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absinthe anyhow architect better Bickerton building chance CHAPTER Charing Cross Cinderello Colin course dear desk dine dinner door escargots Everard Porton everything eyes Fahey's father Fergusson Fordyce Gare du Nord George Street glad gone half-past hand happened he'd Hendon hope horse hundred Jerry Julie Fenelon Leicester Square Lincolnshire London Lord Buttery lunch Mademoiselle Mamma Marianne Martin Fahey matter mind minutes Miss Fenelon Monsieur Enthoven morning n't know never night o'clock once Palace of Empire paper Paris perhaps Porthos race realised round seemed Shaftesbury Avenue Sir Edward Drakelow smiled stop sure talk taxi tell there's thing thought thousand pounds tion to-day to-morrow to-night told took tower train Trumpet turned Valen Valentine Barat Valentine did n't Valentine found Valentine knew Valentine looked Valentine's wait walked watch Wilder wish wonder young
Page 2 - Are you impatient with this young man ? He has little character for the moment. Most youths are like Pope's women — they have no character at all. And indeed a character that does not wait for circumstances to shape it is of small worth in the race that must be run. To be set too early, is to take the work out of the hands of the Sculptor who fashions men. Happily a youth is always at school...
Page 319 - American novels of recent years." — The Outlook. "'VV's Eyes' is an almost perfect example of idealistic realism. It has the soft heart, the clear vision and the boundless faith in humanity that are typical of our American outlook on life." — Chicago Record-Herald. "A delicate and artistic study of striking power and literary quality which may well remain the high-water mark in American fiction for the year. . . . Mr. Harrison definitely takes his place as the one among our younger American novelists...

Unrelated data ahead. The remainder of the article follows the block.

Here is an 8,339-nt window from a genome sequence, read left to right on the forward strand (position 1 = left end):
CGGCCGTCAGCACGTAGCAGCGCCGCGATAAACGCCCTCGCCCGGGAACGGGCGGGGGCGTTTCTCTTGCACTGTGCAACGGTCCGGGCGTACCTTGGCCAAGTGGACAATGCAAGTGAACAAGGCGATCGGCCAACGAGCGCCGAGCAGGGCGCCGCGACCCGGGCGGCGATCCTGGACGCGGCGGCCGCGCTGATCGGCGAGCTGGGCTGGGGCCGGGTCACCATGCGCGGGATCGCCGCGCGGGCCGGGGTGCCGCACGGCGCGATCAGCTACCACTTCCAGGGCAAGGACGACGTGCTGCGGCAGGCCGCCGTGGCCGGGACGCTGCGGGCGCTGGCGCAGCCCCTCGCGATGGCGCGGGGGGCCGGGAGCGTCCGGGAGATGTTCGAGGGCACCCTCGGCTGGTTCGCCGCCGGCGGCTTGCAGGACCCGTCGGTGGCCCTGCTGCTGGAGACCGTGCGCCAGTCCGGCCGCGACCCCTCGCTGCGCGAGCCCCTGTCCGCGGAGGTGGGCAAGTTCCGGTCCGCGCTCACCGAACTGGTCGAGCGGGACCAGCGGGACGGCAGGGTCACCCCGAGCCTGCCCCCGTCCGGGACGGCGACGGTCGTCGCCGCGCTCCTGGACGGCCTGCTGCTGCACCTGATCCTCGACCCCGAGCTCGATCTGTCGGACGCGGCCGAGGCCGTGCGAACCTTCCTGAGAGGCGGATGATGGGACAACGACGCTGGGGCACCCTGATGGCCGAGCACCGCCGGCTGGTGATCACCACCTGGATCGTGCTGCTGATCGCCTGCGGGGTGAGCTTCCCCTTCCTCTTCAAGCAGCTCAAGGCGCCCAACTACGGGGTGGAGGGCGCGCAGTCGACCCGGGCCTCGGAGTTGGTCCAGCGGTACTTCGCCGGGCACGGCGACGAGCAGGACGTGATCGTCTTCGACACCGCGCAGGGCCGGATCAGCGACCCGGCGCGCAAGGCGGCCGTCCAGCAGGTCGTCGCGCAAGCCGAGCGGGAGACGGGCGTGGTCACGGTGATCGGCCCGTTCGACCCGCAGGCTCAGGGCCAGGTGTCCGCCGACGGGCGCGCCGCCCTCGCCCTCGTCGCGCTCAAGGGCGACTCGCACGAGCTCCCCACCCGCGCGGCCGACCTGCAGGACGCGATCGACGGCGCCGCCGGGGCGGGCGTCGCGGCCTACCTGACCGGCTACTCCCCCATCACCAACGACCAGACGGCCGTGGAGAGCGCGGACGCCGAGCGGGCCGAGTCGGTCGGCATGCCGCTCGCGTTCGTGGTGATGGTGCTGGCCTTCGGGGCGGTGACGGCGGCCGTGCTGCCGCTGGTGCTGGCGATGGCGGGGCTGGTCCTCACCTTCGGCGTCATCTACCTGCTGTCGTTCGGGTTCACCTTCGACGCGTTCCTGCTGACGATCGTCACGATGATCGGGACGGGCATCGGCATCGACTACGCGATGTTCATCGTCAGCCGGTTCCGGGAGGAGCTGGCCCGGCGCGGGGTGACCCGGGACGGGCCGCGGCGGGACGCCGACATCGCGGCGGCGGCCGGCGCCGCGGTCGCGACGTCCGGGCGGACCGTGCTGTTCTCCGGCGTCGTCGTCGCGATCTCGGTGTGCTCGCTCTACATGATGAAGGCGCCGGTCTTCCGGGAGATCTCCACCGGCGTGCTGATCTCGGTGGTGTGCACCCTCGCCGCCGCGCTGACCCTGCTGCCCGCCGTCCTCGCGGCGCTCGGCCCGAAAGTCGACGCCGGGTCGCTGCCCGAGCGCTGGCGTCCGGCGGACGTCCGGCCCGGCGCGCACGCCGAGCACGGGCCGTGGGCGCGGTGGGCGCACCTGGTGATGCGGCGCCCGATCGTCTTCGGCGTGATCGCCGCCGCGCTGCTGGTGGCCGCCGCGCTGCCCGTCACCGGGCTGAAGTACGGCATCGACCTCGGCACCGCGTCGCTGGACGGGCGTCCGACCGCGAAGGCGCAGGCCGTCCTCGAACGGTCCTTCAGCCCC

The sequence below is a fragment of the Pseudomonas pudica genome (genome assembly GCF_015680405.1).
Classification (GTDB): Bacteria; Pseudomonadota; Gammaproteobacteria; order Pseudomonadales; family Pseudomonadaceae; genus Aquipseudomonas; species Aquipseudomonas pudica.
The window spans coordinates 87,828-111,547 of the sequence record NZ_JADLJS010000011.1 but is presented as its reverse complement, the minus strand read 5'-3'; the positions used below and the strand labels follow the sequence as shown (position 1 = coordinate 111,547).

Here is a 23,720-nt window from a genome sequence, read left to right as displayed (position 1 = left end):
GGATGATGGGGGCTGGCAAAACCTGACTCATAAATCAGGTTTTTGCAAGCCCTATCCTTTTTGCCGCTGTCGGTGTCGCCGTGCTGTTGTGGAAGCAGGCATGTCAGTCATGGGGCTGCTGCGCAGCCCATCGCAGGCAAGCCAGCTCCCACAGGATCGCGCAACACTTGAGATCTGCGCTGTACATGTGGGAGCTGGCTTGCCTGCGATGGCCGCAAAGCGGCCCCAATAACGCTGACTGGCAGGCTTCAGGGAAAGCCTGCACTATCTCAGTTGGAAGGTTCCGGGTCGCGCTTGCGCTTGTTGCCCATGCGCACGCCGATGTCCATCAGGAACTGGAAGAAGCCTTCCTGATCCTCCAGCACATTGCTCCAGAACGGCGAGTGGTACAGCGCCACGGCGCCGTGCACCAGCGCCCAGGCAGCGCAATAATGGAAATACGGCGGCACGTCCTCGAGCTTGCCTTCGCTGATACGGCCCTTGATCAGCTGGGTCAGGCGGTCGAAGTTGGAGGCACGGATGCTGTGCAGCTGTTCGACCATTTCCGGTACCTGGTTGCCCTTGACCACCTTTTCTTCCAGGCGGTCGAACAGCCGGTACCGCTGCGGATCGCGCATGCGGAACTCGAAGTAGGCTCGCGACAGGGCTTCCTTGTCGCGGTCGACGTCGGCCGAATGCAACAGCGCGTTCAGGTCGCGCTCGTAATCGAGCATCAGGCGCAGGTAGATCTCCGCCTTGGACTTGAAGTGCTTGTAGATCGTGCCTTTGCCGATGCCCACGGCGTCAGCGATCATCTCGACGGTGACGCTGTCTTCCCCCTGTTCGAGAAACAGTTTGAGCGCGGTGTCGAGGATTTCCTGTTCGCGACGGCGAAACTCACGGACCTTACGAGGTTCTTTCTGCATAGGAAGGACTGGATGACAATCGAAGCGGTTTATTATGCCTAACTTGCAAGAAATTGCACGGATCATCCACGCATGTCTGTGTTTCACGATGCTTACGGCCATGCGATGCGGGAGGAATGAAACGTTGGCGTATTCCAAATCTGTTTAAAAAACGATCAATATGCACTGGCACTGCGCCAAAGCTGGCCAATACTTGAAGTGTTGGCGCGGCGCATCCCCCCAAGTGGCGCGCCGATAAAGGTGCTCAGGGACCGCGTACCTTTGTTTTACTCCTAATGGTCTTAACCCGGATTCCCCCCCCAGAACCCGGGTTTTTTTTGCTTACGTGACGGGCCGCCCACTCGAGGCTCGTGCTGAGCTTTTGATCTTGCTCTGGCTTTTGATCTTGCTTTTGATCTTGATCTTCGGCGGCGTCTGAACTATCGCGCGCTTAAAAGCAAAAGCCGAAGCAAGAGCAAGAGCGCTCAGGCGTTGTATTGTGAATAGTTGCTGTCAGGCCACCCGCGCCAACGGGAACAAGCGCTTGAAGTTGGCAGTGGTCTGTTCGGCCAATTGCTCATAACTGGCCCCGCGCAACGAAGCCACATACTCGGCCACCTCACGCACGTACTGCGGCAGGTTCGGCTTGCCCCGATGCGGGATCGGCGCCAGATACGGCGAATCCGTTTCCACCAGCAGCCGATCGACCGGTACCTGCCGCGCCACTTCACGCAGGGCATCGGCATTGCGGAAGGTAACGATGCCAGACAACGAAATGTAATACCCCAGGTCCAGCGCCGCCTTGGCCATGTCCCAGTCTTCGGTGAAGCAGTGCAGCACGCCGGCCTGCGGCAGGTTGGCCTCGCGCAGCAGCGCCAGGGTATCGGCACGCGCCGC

Page 321 - It is a very joyous book, and the writer's powers of characterization are much out of the common." — The Dial. "A good, clean, straightforward bit of fiction, with likable people in it, and enough action to keep up the suspense throughout.
Page 23 - Duke also, and I shall be very glad if I can be of any service in aiding his noble purpose.
Page 319 - In our judgment it is one of the strongest and at the same time most delicately wrought American novels of recent years." — The Outlook. '"VV's Eyes' is an almost perfect example of idealistic realism.
Page 147 - And the sooner the better!" She looked about her, a little helplessly. Then she glanced at Keenan. "See, he's coming to!" "Are you ready?" Durkin demanded sharply. "Yes," she answered, in her dead and resigned voice, as she took up her hat and coat. "But where are we going?